The coronavirus pandemic is becoming a battle of narratives. Ultimately, the question of whether the virus’s spread was a product of human action or an accident might not matter very much. Whatever its origin, the pandemic has highlighted wide ideological differences between the democratic West and non-democratic China. On a broader level, the democratic West now stands more starkly in opposition to non-democratic Asia.
Opposing ideological visions are a hallmark of great power competition. The ancient Greeks, the Romans, the Arabs from the seventh century, the Byzantines, and, later, the great European colonial powers often cast their foreign policy in ideological terms. The US has a long history of viewing conflicts with opposing powers through an ideological lens. By establishing that a position occupies the moral high ground—by being on “the right side of history”—a government can mobilize industries, focus the attention of political elites, and gather allies to support the cause. America’s powerful military and robust economy were of course critical to defeating the Soviets in the Cold War, but it was ideology that energized the US to push on toward its decisive victory.
Ideology is an inseparable part of any great power competition, and the US-China rivalry is no exception.
There are several components to the growing US-China rivalry. There is a military dimension: expansive Chinese military capabilities, both on land and at sea, are undermining the concept on which US power has depended since WWII. In parallel, China is taking on the US on the technological front, which has long been a pillar of US superiority. China’s recent successes in telecom and computing question the premise of American technological infallibility. The economic side is even more revealing, as China already outstrips the US in many areas and is set to outdo it in the remaining sectors in the coming decade or so.
The last element—a clear ideological separation—was lacking, but is now quickly evolving as a result of coronavirus. US-China competition is now laid bare in all four crucial dimensions: military, technological, economic, and ideological.
The ideological component, which is where the battle of narratives lies, would eventually have taken shape even without the pandemic. Signs of this trend were present before it erupted, with the US taking every opportunity to criticize China on human rights issues, treatment of minorities, and debt-incurring policies toward its Asian neighbors. The problem of China’s treatment of its Uighur minority is a good example of Washington attaching ideological momentum to its growing disagreements with Beijing.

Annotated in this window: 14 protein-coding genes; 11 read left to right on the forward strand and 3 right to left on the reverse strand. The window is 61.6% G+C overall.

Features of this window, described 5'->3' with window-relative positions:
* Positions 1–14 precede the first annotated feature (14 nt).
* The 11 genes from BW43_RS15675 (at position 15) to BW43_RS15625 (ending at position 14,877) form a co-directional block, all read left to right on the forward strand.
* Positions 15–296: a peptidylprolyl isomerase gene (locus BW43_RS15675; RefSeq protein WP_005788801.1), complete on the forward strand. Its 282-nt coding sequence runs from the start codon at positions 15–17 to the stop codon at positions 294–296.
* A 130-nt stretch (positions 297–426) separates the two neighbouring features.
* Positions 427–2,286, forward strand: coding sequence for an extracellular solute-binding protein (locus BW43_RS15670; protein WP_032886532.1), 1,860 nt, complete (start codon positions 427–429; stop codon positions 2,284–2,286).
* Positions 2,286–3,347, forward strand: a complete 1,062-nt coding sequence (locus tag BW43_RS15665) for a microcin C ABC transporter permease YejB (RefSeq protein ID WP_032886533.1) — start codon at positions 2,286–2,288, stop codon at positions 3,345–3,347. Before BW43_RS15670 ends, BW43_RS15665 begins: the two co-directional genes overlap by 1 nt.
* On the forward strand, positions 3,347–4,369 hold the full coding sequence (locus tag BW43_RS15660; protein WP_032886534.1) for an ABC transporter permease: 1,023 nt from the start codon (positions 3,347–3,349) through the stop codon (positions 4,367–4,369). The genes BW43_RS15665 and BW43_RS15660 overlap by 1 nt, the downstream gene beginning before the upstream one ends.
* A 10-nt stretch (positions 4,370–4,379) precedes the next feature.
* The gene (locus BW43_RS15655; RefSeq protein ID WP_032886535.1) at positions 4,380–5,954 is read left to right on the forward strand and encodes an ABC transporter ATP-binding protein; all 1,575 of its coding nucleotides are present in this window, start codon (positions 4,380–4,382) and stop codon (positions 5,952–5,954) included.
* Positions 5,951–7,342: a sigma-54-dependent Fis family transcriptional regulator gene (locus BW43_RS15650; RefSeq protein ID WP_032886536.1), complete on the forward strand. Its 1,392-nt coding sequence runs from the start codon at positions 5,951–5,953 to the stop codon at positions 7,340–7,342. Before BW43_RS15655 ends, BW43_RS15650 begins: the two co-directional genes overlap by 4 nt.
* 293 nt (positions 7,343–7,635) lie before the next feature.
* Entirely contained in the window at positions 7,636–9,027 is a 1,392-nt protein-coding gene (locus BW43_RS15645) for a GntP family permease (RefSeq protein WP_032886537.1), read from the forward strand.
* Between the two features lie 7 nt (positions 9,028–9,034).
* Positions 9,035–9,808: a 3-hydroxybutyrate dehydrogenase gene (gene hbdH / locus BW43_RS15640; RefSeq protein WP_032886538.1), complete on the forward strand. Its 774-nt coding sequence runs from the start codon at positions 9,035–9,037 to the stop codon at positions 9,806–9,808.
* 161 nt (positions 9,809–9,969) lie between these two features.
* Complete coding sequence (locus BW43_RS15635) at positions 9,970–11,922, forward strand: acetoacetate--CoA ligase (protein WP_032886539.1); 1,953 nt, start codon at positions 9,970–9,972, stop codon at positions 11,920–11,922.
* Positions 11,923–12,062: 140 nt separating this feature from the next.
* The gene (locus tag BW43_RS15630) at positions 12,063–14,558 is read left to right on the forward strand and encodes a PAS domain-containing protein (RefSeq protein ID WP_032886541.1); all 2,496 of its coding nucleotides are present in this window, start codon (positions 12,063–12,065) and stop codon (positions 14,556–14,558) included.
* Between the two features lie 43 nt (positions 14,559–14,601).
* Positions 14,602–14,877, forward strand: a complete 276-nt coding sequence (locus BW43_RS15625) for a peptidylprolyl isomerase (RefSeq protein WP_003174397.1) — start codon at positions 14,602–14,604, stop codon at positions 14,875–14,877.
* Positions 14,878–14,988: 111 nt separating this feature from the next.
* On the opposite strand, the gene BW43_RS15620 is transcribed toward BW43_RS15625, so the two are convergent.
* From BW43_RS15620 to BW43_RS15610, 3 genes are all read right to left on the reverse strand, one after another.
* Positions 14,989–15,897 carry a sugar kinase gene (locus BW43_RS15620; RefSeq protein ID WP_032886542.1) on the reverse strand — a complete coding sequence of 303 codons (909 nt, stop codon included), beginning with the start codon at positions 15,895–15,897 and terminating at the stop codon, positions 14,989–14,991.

The ideological divide will grow ever more pronounced, especially with the exacerbating factor of coronavirus in the picture. Ultimately, we should expect the ideological competition and mutual mistrust between the two powers to increase to Cold War levels.
Both Beijing and Washington will scramble to lock in support from their allies. The ideological dimension of the conflict will force many states to choose a coronavirus narrative, which will mean choosing a side. This will lead to a further division of Eurasia into blocs headed by Beijing, Washington, or weaker states—like Russia—that will themselves be in league with one of the two powers.
The ideological dimension will also mean the prospects for ironing out existing geopolitical differences will be extremely dim. Any improvement will require either Washington or Beijing to give up geopolitical assets—a highly unlikely scenario.
Much will depend on which side will be able to amass more allies. In this regard the US possesses, and will continue to possess, an overwhelming advantage. The world’s largest democracies, which are also the world’s most prosperous states, are militarily, economically, and, most essentially, ideologically connected to the US. China will struggle to balance the US’s array of allies, and will likely turn to Russia to play a greater role. Moreover, territorial disagreements with many of China’s immediate neighbors will continue to limit its ability to project a new ideological model.
Beijing might find it has to clarify the thinking behind its flagship “Belt and Road Initiative” (BRI). China promotes it as a new vision of state-to-state relations, but it is also intended to be a mechanism for changing state systems.
So far, despite China’s intense efforts to control the coronavirus narrative, the ideological component favors the US. Though many are quick to point to recent transatlantic ruptures, it should be remembered that the divisions between the EU states and China are far greater. This was evident even before the outbreak of the pandemic. Differences with the US notwithstanding, Germany and France are not going to follow China’s lead, no matter how powerful its economy.
Author’s note: first published in BESA Center